Northern Ireland news

Calls for new Guildford Four investigation

Gerry Conlon emerges from the Old Bailey Court in London after the Guildford Four were released in 1989. Picture by Hugh Russell.
Connla Young

LAWYERS for the family of the late Gerry Conlon have called for a new investigation into the police and prosecutors involved in the original Guildford Four case.

The development comes as a new book about Mr Conlon is launched and potential new evidence emerges which suggests prosecutors requested a forensic officer redraft a statement that may have helped him and his co-accused prove their innocence.

KRW Law, for Mr Conlon's sister Ann McKernan and a survivor of the IRA attacks, wrote to Attorney General Jeremy Wright.

After examining archive material, they say there is basis on which he can direct a new investigation into "alleged criminality on the part of the original Surrey Police investigation team and the prosecutors which with whom they worked in securing the wrongful conviction of Mr Conlon and others".

The Guildford Four, which included Paul Hill, Paddy Armstrong and Carole Richardson, were wrongfully convicted of two pub bombings in Guildford in October 1974, which killed four British soldiers and a civilian.

They were released in 1989 after spending 15 years behind bars.

Members of an IRA unit - the ‘Balcombe Street Gang’ - later confirmed they were responsible but were never charged.

Richard O’Rawe, the author In the Name of the Son: The Gerry Conlon Story, examined files linked to an inquiry carried out by Sir John May.

He says that in 1975 a forensic expert made a statement linking the Woolwich pub bomb, which killed two people in November 1974, to other attacks at the time. He says this statement was not disclosed to the defence during the Guildford Four's trial.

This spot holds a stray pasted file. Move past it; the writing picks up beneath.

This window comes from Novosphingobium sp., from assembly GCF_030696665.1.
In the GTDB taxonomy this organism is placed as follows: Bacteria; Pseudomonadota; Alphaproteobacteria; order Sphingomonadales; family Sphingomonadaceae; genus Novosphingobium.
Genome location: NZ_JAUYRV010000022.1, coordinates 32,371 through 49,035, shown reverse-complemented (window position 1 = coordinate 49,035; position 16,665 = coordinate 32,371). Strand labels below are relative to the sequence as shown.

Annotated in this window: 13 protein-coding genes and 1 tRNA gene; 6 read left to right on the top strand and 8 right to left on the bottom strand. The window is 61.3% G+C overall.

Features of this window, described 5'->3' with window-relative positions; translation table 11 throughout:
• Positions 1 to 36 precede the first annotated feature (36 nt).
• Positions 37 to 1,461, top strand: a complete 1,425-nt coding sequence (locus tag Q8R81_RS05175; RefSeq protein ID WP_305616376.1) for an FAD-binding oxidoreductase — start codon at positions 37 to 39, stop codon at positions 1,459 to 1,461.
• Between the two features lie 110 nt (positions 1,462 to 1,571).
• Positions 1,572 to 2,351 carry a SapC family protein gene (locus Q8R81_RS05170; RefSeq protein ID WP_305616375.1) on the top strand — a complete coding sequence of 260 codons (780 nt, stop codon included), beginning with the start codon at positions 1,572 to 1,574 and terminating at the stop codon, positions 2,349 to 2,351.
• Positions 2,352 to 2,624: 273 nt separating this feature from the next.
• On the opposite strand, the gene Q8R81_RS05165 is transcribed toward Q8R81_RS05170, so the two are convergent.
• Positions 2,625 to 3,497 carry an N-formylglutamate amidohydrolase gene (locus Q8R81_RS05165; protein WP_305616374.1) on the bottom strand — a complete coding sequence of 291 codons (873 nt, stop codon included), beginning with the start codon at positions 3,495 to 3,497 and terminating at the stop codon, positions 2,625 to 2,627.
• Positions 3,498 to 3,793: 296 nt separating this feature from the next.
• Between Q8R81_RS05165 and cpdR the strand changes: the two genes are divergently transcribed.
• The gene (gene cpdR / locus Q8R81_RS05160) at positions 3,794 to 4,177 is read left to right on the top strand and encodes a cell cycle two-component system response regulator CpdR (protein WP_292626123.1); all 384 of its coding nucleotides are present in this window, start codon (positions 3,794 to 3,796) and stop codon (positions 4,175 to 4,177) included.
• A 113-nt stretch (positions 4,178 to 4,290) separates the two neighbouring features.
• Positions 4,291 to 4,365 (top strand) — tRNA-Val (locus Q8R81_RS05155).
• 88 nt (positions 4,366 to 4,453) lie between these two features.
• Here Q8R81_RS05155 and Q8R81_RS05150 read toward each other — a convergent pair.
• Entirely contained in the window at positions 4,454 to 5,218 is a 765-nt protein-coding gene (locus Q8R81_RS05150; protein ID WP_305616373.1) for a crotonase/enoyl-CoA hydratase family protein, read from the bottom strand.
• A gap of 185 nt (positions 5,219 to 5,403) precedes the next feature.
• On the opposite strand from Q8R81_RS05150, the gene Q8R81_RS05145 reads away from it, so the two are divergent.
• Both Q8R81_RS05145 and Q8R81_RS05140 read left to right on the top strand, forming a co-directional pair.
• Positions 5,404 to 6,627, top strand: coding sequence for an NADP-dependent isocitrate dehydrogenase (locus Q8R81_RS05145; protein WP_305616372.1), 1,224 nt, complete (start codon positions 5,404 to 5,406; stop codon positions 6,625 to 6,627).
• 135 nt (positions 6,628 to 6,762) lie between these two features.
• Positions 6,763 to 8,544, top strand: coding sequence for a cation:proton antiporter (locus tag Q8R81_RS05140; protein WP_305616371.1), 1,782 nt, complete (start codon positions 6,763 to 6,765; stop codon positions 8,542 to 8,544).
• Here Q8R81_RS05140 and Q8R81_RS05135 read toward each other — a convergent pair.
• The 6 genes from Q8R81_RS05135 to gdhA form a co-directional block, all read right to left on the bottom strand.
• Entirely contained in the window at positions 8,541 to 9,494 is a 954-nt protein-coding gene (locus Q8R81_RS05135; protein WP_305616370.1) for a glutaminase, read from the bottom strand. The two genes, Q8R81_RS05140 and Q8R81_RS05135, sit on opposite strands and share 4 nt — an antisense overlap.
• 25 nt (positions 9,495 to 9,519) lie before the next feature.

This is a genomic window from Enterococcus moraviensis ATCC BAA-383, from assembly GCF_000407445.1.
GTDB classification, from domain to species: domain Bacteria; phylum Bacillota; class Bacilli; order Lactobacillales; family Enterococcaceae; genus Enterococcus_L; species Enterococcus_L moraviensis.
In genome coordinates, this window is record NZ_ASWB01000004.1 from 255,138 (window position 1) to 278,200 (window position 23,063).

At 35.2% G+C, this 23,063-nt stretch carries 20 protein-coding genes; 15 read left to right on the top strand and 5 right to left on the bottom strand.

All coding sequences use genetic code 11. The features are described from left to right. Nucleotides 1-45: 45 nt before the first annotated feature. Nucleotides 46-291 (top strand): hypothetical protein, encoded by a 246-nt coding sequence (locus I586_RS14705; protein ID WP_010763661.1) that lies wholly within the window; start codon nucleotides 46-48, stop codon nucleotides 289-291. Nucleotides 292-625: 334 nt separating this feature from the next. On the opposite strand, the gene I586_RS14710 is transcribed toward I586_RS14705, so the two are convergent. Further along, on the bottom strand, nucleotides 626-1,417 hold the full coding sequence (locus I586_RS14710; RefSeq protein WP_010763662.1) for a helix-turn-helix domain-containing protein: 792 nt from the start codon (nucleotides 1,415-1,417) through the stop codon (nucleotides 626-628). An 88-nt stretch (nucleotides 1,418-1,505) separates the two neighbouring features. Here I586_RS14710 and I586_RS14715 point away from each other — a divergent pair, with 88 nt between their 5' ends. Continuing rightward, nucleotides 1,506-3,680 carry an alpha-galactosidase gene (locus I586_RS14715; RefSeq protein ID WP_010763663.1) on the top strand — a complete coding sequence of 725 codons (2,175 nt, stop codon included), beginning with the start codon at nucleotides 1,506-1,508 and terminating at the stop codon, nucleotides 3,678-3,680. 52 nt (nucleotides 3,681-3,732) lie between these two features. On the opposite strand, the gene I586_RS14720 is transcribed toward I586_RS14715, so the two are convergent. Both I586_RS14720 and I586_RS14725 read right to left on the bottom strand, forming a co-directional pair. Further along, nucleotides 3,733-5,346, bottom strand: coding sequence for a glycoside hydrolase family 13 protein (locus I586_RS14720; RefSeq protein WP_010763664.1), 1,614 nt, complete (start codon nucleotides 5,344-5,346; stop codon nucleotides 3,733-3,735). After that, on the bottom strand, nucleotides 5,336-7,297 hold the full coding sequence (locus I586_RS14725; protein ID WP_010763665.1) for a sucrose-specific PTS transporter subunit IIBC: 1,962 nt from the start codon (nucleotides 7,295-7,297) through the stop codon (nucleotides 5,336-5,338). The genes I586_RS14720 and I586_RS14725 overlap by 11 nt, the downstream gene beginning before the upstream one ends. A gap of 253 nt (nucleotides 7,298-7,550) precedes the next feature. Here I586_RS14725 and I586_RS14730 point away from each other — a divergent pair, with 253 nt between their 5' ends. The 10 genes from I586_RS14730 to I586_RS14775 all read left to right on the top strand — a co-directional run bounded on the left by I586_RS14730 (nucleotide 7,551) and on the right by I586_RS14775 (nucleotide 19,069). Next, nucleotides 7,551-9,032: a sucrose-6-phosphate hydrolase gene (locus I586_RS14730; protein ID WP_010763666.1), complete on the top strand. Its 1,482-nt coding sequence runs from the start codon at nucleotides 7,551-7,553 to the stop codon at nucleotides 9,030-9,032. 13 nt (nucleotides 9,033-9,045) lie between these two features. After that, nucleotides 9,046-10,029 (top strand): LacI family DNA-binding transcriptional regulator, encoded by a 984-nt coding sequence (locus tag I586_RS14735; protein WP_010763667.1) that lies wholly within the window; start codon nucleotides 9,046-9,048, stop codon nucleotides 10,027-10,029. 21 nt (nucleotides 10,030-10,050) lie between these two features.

Mr O’Rawe said the files also show that before the Balcombe Street Gang’s trial in 1977, prosecutors asked the forensic expert to redraft his statement omitting any reference to Woolwich.

In their letter to the attorney general, solicitors also refer to the alleged request to alter the statement and say: "On the face of it this represents evidence of perverting the course of justice."

Campaigners say the Guildford accused were in police custody at the time of the Woolwich bombing.

Solicitor Kevin Winters said: “Whilst the discovery of any new information even at this very late stage is to be welcomed sadly the development comes too late for Gerry Conlon.

“He presents as yet another victim of a seriously flawed justice system for whom final closure remained so elusive.''

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